This post is an exploration of the ideas Mark Timm and I discussed during our conversation for the Higher Purpose Podcast, which you can listen to in full right here.
If you had asked me a month ago if you could (or should!) be the CEO of your family – I might have looked at you like you were growing antlers out of the top of your head.
But after a conversation with Mark Timm, CEO of the Ziglar Family Corporation – AND his family of 7 (they really are incorporated!) I have changed my mind.
The idea seems really counterintuitive, doesn’t it?
CEOs are tough and no-nonsense, focused on profits and growth, leading teams of hundreds (sometimes hundreds of thousands) of people to bring goods and services to market.
What could that possibly have to do with your spouse and children?
The idea didn’t occur to Mark either until well into his career as both a CEO and a father, but when it did – everything changed.
One day, feeling a little hesitant to go into his home after work, he realized that the qualities that made him a good CEO – understanding company vision and goals, decisiveness and collaboration, ability to delegate and ideate – they weren’t restricted to professional life. You don’t have to leave the things that make you good at your job in the workplace when you go home at night. They are part of who you are – often a tremendous and powerful part of who you are.
You give these important and valuable parts of yourself to your colleagues, and sometimes there isn’t a lot of you left at the end of the day when you’re going home to the people you live with.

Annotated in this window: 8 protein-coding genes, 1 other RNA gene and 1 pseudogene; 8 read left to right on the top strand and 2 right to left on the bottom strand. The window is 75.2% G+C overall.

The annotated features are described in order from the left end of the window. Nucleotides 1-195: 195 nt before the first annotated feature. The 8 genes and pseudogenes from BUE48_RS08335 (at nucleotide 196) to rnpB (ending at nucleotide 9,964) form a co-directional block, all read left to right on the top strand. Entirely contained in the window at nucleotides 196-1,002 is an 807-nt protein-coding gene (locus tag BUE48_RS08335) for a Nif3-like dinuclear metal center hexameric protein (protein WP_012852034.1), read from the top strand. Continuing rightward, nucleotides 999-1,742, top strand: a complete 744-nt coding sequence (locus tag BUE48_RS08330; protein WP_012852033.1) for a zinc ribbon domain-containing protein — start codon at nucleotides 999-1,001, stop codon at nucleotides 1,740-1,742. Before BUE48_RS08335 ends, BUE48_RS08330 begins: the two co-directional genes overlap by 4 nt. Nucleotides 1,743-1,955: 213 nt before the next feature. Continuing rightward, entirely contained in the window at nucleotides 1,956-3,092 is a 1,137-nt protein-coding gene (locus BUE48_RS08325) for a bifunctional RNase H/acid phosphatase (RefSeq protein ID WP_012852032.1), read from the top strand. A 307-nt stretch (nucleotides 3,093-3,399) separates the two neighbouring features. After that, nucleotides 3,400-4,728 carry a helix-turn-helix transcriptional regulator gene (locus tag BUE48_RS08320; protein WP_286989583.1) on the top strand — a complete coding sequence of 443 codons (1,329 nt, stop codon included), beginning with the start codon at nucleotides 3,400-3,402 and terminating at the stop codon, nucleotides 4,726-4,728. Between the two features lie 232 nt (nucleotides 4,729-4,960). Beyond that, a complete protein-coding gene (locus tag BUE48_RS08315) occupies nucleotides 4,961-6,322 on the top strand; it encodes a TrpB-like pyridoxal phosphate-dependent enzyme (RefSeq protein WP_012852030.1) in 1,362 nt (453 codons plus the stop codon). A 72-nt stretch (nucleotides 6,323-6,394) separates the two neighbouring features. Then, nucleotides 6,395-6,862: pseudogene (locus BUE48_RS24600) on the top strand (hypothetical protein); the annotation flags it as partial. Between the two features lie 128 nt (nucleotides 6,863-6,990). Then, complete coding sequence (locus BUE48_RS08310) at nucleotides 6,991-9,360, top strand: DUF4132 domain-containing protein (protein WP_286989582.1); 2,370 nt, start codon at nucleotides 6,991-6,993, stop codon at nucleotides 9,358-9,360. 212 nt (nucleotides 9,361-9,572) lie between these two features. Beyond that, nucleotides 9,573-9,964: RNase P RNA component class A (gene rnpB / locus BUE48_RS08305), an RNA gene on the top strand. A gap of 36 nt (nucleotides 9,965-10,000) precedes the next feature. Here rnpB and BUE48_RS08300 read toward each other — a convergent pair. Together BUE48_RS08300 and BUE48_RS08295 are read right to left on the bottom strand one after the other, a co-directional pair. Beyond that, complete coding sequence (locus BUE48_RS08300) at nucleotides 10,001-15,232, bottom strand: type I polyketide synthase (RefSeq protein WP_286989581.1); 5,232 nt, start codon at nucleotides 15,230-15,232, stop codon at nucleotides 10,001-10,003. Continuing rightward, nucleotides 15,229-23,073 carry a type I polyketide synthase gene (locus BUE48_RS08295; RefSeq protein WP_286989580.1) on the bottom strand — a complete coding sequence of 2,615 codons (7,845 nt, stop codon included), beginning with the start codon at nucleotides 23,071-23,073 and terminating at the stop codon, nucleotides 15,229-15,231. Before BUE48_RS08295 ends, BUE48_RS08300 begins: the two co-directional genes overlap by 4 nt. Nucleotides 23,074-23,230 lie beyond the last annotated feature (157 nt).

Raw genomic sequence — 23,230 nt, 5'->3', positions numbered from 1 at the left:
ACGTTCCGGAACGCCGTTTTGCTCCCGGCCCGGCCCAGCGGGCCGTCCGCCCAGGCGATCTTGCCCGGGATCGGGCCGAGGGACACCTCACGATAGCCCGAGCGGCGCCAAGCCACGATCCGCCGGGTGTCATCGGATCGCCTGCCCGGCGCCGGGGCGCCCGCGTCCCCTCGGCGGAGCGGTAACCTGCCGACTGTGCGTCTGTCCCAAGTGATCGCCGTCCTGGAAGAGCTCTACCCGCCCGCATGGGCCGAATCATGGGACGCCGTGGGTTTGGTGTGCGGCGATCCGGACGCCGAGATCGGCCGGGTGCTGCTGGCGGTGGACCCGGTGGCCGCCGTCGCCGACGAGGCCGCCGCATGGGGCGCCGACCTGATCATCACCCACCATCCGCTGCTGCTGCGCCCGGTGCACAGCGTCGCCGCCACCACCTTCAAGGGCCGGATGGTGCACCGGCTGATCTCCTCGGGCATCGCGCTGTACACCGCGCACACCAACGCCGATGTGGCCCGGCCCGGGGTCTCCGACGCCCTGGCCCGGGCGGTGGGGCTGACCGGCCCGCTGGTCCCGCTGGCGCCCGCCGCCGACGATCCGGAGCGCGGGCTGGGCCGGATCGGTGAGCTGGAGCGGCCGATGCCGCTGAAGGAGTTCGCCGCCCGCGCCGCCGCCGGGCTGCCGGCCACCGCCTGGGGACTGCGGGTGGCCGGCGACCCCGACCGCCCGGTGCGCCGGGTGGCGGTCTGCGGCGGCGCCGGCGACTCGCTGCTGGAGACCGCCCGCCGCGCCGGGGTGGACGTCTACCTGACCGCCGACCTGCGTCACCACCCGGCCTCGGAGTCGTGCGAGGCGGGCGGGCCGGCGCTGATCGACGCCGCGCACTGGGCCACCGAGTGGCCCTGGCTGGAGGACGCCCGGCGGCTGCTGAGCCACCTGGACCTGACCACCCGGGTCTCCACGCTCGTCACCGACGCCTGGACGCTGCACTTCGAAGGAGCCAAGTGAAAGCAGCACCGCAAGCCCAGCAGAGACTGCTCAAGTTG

So what if you reframed how you looked at your family? More like it was a business. A business with a vision and a mission and goals and different individuals working together to achieve them.Businesses are composed of people, just like our families are.Click To Tweet
Our family members are all unique in how they see the world, what they value, and what they want to achieve, but, much like the different individuals who make up businesses, they can be rallied around a common cause to work together and support each other.
And for people who feel less comfortable navigating the dynamics of a family unit, looking at one through the lens of your personal strengths as they express themselves professionally can be a be a way to bring your best self to the people you love most your best self.
Spend some time thinking about the corporation of YOUR family. Consult with them, share this idea with them, and see if you can get them on board.
As a family – what is your goal? What is your mission? What values do you hold to be the most important?
What unique strengths do each of you bring to the table, and how can you support each other in your weaknesses?
Over in the Higher Purpose Community Facebook Group we’re having a discussion about these topics. Please come join us, and share your thoughts!
Being the CEO of your family is only the tip of the iceberg of interesting, important topics that Mark and I discussed. Some of the other exciting points were:
- Being intentional with your time, energy, and decisions – especially regarding your family.
- Always apologizing authentically when you have wronged someone, or failed to do as right by them as you could – even your children.
- How the greatest joy is helping others achieve things – and other wisdom from Zig Ziglar.
I’d love to hear from you – what do you think about being the CEO of your own family? Leave a comment below! Next week we’re talking with Paul Sohn, Author of Quarter Life Calling, and founder of QARA – make sure to subscribe on Itunes so you don’t miss it!